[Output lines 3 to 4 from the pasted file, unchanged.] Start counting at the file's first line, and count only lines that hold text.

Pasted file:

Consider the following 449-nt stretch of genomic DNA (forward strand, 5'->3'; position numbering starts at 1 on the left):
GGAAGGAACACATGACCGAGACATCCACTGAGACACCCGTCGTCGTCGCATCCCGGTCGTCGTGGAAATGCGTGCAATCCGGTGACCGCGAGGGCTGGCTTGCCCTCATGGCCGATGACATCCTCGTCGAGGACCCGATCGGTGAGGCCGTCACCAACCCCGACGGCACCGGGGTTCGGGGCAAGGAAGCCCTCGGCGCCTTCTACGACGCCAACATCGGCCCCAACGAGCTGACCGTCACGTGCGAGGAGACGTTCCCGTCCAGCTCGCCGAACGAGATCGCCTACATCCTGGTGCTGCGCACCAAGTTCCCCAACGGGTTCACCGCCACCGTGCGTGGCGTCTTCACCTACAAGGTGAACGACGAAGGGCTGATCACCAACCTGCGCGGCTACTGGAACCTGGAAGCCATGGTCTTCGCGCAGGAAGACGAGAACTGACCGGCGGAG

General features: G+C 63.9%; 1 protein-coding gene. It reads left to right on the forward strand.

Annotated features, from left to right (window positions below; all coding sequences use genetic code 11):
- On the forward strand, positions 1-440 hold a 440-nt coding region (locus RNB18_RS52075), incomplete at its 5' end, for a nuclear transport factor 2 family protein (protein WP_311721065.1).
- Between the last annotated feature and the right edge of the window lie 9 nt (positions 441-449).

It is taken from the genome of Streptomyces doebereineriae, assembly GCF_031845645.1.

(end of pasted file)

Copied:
General features: G+C 63.9%; 1 protein-coding gene. It reads left to right on the forward strand.

Annotated features, from left to right (window positions below; all coding sequences use genetic code 11):